Energy Efficiency

COVID-19 candle plan: Delhi power demand dropped 37% in 25 min

Delhi’s power demand fell down to 1,257 MW at 9:10 pm from 2,008 MW at 8:45 pm on April 5

By Avikal Somvanshi
Published: Monday 06 April 2020

On April 5, 2020, India conducted yet another unprecedented collective behavioral experiment on the directions of Prime Minister Narendra Modi. All households across the city switched off domestic lights at 9 pm in solidarity towards nation’s fight against the novel coronavirus disease (COVID-19) pandemic.

The experiment managed to reduce the national power load on the grid — it fell by 31,089 megawatt (MW) , according to the preliminary report released by the Power System Operation Corp Ltd.

The medical, social, political, and societal implications of this latest exercise by the PM are up for debate, but here is a granular look at the energy and pollution impact of it on Delhi.

Fall in Delhi power demand  

Delhi’s power demand fell down to 1,257 megawatt (MW) at 9:10 pm from 2,008 MW at 8:45 pm on April 5. This was a 37 per drop in power demand, sharper than national number that stood at 27 per cent for the same timestamp.

The demand went back to its normal cycle by 9:45 pm. This 751 MW drop may seem incredible in current lockdown and spring conditions, but is relatively small if compared to regular times. On March 31, 2019, the demand load on the city grid was about 3,000 MW.

The exercise has been useful to get a good understanding of domestic lighting and its impact on country’s electricity demand. It can help us better understand the operational energy efficiency impact of government schemes such as Bachat Lamp Yojana.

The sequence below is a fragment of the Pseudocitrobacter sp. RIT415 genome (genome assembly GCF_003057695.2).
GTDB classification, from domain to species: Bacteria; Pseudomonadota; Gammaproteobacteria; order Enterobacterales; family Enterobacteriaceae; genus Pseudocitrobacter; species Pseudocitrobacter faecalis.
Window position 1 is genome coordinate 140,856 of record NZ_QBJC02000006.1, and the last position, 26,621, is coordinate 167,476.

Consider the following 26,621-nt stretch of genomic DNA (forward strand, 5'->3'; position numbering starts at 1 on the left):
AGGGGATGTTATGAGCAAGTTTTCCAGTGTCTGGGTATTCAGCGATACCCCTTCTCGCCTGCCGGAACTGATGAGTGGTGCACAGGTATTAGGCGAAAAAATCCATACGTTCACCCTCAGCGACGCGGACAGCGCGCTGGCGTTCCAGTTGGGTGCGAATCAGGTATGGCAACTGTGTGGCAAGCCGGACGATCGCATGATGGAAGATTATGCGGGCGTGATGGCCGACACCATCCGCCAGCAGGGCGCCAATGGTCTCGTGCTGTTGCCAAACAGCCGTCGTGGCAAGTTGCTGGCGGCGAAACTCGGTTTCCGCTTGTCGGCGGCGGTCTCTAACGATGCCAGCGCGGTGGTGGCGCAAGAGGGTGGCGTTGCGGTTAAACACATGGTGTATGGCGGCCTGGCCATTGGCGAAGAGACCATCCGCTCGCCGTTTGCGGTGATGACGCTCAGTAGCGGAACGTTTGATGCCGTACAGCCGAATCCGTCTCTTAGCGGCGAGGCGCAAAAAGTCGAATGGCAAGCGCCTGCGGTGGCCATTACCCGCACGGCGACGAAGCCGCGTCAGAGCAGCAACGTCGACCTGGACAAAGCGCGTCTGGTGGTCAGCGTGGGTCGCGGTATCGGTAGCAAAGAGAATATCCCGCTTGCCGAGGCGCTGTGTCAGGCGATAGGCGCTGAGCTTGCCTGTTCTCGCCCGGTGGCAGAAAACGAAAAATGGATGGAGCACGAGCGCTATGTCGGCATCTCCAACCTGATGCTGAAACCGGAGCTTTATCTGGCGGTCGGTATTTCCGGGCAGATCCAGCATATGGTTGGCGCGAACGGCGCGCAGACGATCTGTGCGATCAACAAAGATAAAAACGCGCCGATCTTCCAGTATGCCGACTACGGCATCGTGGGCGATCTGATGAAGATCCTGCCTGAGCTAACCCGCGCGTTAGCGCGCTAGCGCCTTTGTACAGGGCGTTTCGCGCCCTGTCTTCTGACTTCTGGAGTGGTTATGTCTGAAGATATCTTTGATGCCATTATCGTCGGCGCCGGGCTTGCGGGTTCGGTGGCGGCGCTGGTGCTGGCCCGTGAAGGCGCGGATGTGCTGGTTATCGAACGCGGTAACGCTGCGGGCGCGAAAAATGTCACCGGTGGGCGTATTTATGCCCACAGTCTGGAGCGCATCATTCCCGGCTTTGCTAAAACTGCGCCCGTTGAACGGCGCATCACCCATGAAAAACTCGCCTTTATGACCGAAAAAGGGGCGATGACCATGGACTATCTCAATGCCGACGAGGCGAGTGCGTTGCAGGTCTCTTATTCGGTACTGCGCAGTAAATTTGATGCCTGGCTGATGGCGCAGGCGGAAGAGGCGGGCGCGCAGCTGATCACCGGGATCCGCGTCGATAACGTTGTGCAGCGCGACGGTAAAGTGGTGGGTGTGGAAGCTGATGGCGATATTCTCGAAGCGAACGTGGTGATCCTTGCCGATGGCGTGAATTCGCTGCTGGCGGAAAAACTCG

So far all the energy saving claims of the scheme is based on assumption that each new LED lamp is replacing an incandescent lamp, but there has not been any large scale survey as to how people are using these LED lamps in real life. Now we have some benchmark to
work with.

Power demand in Delhi on April 5, 2020. Source: CSE analysis of real-time data from State Load Dispatch Center, Delhi. 

Lighting vs cooling

Another interesting thing to note is the city has not started using air conditioners yet, and relative contribution of ACs on the power demand is way higher.

For example, on 9 June, 2018, when a thunderstorm cooled the city down from 34 degree Celsius to 24 °C, the instinctive switching off of ACs in the city brought power demand down from 5,600 MW at 5 pm to 3,323 MW at 5:30 pm.

This implied there was a 2,277 MW (or 41 per cent) drop in 30 minutes, almost thrice the impact witnessed on April 5, 2020.

This also shed light on the energy inequality among different domestic energy usage. While light bulbs, used by almost every household in the city, could reduce power demand by 750 MW, ACs could do so by almost three times (2,277 MW), even though only a fraction of Delhi households use them and not everyone switched it off during the 2018 thunderstorm.

The energy challenge posed by air conditioning to the power grid and energy security of the country is immense. There is a dire need to start working towards containing the AC pandemic that is expected to explode as it gets hotter. 


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